The media has been flooded over the past few weeks with reports of gender-based violence and particularly the abuse and kidnapping of children. There has been a national outcry and we all agree that no child should ever be exposed to such violence and viciousness. Gone are the days when we could send our children down to the local shop for a few essentials, or allow them to walk to school – simple activities that many of us took for granted when we were growing up.
While every case is tragic, it is a sad fact that children with disabilities have a higher chance of experiencing such abuse as other children. A survey in the United States estimates that children with disabilities face almost twice the risks of abuse. Children with intellectual impairments are at a greater risk of abuse, are abused more often and for longer periods of time; and are more likely to remain in an abusive situation. Furthermore, litigation against the perpetrators is less likely to succeed as the legal system does not recognise the testimony of someone with an intellectual impairment. Family members know this and may therefore be reluctant to report abuse so as to spare their child the trauma of going through legal processes with reduced likelihood of a favourable result.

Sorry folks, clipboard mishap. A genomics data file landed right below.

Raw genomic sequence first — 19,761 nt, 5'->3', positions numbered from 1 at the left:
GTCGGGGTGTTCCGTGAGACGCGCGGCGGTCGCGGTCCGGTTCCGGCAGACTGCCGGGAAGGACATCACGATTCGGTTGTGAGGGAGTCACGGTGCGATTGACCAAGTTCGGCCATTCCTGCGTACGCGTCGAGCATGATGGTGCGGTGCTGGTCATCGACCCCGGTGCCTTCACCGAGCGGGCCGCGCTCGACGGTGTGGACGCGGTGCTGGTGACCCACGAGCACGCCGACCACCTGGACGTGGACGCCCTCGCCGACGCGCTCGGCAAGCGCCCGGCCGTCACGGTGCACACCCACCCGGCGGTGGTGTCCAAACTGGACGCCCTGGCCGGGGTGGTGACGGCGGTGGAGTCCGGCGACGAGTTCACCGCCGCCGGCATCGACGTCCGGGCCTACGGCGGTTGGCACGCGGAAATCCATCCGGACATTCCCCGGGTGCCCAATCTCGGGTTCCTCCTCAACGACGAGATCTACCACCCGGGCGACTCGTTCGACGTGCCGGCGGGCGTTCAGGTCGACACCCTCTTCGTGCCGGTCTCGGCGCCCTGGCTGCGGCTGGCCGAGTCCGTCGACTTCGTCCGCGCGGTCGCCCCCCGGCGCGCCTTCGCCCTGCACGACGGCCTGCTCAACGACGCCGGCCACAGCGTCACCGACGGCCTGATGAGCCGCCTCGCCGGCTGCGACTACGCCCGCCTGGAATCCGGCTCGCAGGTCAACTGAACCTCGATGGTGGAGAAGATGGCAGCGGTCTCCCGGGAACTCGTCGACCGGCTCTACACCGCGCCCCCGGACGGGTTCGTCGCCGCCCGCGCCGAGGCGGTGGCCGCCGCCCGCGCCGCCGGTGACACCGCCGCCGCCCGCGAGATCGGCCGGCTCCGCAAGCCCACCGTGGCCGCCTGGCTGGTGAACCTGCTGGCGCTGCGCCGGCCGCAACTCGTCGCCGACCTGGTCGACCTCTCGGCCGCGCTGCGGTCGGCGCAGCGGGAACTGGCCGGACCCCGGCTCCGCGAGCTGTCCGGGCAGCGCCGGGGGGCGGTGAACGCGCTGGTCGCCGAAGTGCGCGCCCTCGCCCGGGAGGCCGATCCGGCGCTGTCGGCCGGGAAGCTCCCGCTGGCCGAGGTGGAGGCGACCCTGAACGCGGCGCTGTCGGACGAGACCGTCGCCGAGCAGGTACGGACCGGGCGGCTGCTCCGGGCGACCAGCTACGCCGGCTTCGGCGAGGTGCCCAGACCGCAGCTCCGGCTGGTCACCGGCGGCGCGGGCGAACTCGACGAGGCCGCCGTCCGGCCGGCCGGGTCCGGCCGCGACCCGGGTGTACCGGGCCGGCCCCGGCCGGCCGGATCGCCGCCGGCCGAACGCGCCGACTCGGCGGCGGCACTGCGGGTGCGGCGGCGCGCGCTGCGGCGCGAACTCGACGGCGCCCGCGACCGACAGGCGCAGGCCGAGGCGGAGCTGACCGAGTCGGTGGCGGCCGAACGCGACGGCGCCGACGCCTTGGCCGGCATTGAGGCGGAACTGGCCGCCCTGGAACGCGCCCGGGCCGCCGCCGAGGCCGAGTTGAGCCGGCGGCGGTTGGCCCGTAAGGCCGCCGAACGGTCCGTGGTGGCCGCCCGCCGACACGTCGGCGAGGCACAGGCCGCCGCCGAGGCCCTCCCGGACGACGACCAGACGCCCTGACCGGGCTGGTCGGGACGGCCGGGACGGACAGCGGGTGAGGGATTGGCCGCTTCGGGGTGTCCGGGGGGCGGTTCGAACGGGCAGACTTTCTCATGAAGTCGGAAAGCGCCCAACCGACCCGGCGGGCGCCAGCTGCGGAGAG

In addition, the stigma around disability causes children with disabilities in some communities to be hidden away. This means that in cases where children with disabilities experience violence from immediate family members, the community is often unaware and unable to help the child. The nature of the child’s disability may make it impossible for the child to report such abuse to their parent, making it easier for the abuse to continue their behaviour. Consequently, the true statistics around the abuse of children with disabilities are unknown.
The Children Rights Charter states that all children have the right “to be protected from conflict, cruelty, exploitation and neglect”, amongst others. Therina Wentzel-du Toit, National Director of the National Council of and for Persons with Disabilities says “Most basic rights that able-bodied children take for granted are being violated for children with disabilities. The right to adequate care, support and protection; the right to quality healthcare services and rehabilitation, the right to a basic education and the right to assistive devices are just some examples.”
So how can we help when we don’t know the true extent of the problem?
My answer? Help the child or children you know. Recognise that children with disabilities are children, and entitled to the same rights and protection as others. Become active in our communities in the protection of our children. Mobilise our families, friends and neighbours to join us.
We need to stand up for our children, to protect them and give them a safe space in which to grow as children. And even more so if the child has a disability.